That is, until I've learnt about MMWormhole through my friend Patrick Balestra. It's a neat small open source library that uses shared NSUserDefaults in combination with Darwin Notifications, and lets you pass messages accompanied with any NSCopying compliant objects, and then listen to changes of these and use the passed object to update your UI or do whatever you need. It also works both ways (between your containing app and extension). These Darwin notifications ensure that the update is almost instantaneous. Huge thanks goes to Conrad Stoll from Mutual Mobile for creating this and releasing it under MIT license, I am sure that MMWormhole helped tons of people!

Update from Monday 13/4/2015: I got in touch with Conrad on Twitter and he pointed out that MMWormhole leverages shared app groups (I am no expert on this so I am glad he clarified). Here are his tweets:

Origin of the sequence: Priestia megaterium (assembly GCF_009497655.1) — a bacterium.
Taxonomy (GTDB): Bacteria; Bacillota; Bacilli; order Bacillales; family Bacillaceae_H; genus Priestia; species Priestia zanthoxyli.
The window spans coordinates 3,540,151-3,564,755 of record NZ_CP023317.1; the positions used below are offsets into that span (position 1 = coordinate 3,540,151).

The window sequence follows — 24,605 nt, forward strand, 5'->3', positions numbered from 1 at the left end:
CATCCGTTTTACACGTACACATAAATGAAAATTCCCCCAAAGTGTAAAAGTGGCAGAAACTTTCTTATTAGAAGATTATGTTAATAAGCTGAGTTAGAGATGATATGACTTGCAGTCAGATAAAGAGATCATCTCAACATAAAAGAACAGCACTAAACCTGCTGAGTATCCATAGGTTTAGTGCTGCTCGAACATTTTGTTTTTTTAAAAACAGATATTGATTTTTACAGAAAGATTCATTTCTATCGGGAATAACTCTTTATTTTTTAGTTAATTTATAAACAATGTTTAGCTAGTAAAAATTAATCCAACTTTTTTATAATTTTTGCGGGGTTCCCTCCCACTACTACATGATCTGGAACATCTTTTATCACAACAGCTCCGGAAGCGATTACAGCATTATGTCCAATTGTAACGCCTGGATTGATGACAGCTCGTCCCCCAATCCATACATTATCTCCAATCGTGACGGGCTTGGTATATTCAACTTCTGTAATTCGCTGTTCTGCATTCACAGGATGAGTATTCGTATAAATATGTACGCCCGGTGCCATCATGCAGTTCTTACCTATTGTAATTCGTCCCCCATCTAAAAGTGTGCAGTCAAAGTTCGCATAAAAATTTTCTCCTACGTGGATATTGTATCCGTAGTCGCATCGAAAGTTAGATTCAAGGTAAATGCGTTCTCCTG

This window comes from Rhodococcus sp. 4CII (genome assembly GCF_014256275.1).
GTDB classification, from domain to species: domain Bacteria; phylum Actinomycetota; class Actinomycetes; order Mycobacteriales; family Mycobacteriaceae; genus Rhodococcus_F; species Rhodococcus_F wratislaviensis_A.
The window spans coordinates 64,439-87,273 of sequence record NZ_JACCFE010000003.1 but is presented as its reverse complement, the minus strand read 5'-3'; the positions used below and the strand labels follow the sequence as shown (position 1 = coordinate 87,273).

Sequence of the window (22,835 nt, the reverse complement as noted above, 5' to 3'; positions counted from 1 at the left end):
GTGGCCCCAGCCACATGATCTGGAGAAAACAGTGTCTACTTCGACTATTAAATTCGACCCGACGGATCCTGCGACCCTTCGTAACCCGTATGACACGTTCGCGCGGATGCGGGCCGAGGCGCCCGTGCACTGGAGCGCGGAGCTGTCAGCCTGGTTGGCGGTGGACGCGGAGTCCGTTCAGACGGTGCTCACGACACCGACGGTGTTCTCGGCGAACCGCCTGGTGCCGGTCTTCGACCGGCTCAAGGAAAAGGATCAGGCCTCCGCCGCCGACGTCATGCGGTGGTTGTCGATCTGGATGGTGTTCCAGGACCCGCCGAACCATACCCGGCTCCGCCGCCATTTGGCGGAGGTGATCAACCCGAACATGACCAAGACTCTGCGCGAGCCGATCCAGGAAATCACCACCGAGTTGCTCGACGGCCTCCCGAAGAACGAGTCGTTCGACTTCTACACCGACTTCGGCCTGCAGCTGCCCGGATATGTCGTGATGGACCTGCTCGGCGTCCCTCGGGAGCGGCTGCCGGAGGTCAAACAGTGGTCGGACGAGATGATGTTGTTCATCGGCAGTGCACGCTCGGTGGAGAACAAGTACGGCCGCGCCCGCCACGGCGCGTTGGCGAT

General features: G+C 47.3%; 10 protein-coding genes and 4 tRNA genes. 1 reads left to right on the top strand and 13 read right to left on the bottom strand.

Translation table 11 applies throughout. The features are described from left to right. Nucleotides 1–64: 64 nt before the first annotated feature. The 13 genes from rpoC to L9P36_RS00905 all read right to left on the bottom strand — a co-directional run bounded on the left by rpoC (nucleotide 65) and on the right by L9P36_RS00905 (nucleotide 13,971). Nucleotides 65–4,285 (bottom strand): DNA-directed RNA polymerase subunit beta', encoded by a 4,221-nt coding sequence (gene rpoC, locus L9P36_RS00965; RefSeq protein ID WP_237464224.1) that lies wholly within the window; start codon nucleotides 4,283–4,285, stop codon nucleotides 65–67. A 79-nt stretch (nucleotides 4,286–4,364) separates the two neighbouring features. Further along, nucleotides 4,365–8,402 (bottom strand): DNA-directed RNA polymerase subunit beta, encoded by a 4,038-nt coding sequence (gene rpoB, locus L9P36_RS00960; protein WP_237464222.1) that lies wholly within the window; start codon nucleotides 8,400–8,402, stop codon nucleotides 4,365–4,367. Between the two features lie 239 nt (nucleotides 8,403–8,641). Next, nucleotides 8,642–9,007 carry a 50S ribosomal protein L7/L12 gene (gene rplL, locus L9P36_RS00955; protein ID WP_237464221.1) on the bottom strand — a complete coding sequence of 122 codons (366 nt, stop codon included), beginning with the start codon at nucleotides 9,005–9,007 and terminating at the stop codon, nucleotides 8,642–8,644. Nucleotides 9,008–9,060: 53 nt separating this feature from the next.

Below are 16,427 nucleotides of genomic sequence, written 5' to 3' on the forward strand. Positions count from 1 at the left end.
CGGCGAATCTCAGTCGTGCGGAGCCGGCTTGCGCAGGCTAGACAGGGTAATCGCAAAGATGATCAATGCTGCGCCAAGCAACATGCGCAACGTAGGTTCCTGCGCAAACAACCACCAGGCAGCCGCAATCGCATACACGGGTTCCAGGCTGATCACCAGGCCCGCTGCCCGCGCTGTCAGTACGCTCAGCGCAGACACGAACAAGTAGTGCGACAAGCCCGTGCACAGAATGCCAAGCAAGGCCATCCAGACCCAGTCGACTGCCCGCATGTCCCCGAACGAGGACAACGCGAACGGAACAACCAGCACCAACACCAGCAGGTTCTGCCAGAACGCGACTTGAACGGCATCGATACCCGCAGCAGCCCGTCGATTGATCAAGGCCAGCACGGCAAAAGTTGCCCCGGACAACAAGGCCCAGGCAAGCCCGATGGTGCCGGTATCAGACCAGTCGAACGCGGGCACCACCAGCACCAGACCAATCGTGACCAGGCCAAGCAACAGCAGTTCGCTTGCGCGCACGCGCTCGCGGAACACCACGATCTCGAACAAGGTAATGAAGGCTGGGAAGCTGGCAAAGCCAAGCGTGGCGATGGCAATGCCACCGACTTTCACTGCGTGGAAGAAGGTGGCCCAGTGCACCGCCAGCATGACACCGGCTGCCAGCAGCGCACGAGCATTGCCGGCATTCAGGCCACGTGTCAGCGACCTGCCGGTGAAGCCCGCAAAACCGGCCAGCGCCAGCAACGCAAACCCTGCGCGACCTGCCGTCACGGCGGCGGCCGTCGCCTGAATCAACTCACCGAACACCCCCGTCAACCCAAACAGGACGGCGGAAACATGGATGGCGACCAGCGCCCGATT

openParentApplication:reply: is your friend.

This class method of WKInterfaceController lets you open your containing app into background and pass it a message. But not only that, your containing app can send a reply with a dictionary back, enabling you to pass any state information you need. This method is invaluable if your watch app works closely with your containing app.

• When in doubt, update to the latest Xcode and SDK.

There was a bug in the WatchKit that caused the first controller of a paging controller to be full scrollable, even when the content was smaller than the Watch screen. For the life of me, I couldn't figure out why is it happening. It must've been a bug in the framework. After I updated to Xcode 6.3 that contains iOS SDK 8.3, the bug went away.